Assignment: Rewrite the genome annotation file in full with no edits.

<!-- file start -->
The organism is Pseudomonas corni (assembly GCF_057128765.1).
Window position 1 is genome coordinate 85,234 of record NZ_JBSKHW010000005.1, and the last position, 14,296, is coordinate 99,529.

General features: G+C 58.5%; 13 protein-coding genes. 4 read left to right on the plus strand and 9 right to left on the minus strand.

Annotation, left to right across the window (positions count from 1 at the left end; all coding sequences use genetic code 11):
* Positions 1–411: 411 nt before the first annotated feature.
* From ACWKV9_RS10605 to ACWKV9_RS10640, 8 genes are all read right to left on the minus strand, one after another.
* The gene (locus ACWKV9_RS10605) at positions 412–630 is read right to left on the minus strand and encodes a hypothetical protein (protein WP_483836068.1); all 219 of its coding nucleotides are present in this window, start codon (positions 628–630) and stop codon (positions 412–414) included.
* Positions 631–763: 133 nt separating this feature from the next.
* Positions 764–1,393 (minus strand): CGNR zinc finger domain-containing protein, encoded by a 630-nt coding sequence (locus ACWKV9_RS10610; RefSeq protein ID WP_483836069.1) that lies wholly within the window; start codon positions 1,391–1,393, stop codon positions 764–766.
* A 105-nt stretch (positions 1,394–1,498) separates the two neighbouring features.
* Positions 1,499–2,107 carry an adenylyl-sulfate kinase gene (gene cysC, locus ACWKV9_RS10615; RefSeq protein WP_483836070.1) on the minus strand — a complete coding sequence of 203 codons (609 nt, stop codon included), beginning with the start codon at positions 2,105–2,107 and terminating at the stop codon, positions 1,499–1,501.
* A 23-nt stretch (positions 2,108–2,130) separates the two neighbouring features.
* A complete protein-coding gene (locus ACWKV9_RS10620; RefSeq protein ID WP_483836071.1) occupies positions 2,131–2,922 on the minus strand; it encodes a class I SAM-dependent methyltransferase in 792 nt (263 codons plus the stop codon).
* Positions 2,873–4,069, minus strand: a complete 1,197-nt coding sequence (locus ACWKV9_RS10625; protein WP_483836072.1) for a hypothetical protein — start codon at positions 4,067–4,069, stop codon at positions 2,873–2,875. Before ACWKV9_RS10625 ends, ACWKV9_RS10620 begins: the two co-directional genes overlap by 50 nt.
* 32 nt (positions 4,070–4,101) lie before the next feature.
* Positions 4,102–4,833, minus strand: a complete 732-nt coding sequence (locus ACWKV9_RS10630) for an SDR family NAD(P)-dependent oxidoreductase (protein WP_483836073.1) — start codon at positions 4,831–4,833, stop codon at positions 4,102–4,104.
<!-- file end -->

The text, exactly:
The organism is Pseudomonas corni (assembly GCF_057128765.1).
Window position 1 is genome coordinate 85,234 of record NZ_JBSKHW010000005.1, and the last position, 14,296, is coordinate 99,529.

General features: G+C 58.5%; 13 protein-coding genes. 4 read left to right on the plus strand and 9 right to left on the minus strand.

Annotation, left to right across the window (positions count from 1 at the left end; all coding sequences use genetic code 11):
* Positions 1–411: 411 nt before the first annotated feature.
* From ACWKV9_RS10605 to ACWKV9_RS10640, 8 genes are all read right to left on the minus strand, one after another.
* The gene (locus ACWKV9_RS10605) at positions 412–630 is read right to left on the minus strand and encodes a hypothetical protein (protein WP_483836068.1); all 219 of its coding nucleotides are present in this window, start codon (positions 628–630) and stop codon (positions 412–414) included.
* Positions 631–763: 133 nt separating this feature from the next.
* Positions 764–1,393 (minus strand): CGNR zinc finger domain-containing protein, encoded by a 630-nt coding sequence (locus ACWKV9_RS10610; RefSeq protein ID WP_483836069.1) that lies wholly within the window; start codon positions 1,391–1,393, stop codon positions 764–766.
* A 105-nt stretch (positions 1,394–1,498) separates the two neighbouring features.
* Positions 1,499–2,107 carry an adenylyl-sulfate kinase gene (gene cysC, locus ACWKV9_RS10615; RefSeq protein WP_483836070.1) on the minus strand — a complete coding sequence of 203 codons (609 nt, stop codon included), beginning with the start codon at positions 2,105–2,107 and terminating at the stop codon, positions 1,499–1,501.
* A 23-nt stretch (positions 2,108–2,130) separates the two neighbouring features.
* A complete protein-coding gene (locus ACWKV9_RS10620; RefSeq protein ID WP_483836071.1) occupies positions 2,131–2,922 on the minus strand; it encodes a class I SAM-dependent methyltransferase in 792 nt (263 codons plus the stop codon).
* Positions 2,873–4,069, minus strand: a complete 1,197-nt coding sequence (locus ACWKV9_RS10625; protein WP_483836072.1) for a hypothetical protein — start codon at positions 4,067–4,069, stop codon at positions 2,873–2,875. Before ACWKV9_RS10625 ends, ACWKV9_RS10620 begins: the two co-directional genes overlap by 50 nt.
* 32 nt (positions 4,070–4,101) lie before the next feature.
* Positions 4,102–4,833, minus strand: a complete 732-nt coding sequence (locus ACWKV9_RS10630) for an SDR family NAD(P)-dependent oxidoreductase (protein WP_483836073.1) — start codon at positions 4,831–4,833, stop codon at positions 4,102–4,104.